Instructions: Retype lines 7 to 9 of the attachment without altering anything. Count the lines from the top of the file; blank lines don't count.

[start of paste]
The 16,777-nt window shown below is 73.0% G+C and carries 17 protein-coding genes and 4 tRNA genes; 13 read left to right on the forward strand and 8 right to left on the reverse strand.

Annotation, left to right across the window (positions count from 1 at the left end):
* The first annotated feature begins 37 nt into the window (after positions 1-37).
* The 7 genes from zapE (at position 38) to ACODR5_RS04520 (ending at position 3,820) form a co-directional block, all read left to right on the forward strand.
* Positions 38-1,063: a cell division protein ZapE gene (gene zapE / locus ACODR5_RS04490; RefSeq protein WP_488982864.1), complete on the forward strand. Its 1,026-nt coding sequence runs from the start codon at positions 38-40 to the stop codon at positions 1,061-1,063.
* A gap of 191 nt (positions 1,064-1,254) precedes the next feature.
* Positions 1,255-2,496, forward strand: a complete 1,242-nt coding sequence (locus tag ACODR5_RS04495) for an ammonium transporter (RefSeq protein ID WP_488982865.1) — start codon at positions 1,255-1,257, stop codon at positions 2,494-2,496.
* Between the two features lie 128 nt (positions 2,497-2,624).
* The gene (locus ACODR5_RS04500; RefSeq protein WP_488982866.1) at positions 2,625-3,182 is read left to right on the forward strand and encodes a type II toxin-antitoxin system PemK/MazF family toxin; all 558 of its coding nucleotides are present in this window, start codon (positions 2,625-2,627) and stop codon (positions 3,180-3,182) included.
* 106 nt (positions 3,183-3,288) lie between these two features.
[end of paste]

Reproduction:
* Positions 1,255-2,496, forward strand: a complete 1,242-nt coding sequence (locus tag ACODR5_RS04495) for an ammonium transporter (RefSeq protein ID WP_488982865.1) — start codon at positions 1,255-1,257, stop codon at positions 2,494-2,496.
* Between the two features lie 128 nt (positions 2,497-2,624).
* The gene (locus ACODR5_RS04500; RefSeq protein WP_488982866.1) at positions 2,625-3,182 is read left to right on the forward strand and encodes a type II toxin-antitoxin system PemK/MazF family toxin; all 558 of its coding nucleotides are present in this window, start codon (positions 2,625-2,627) and stop codon (positions 3,180-3,182) included.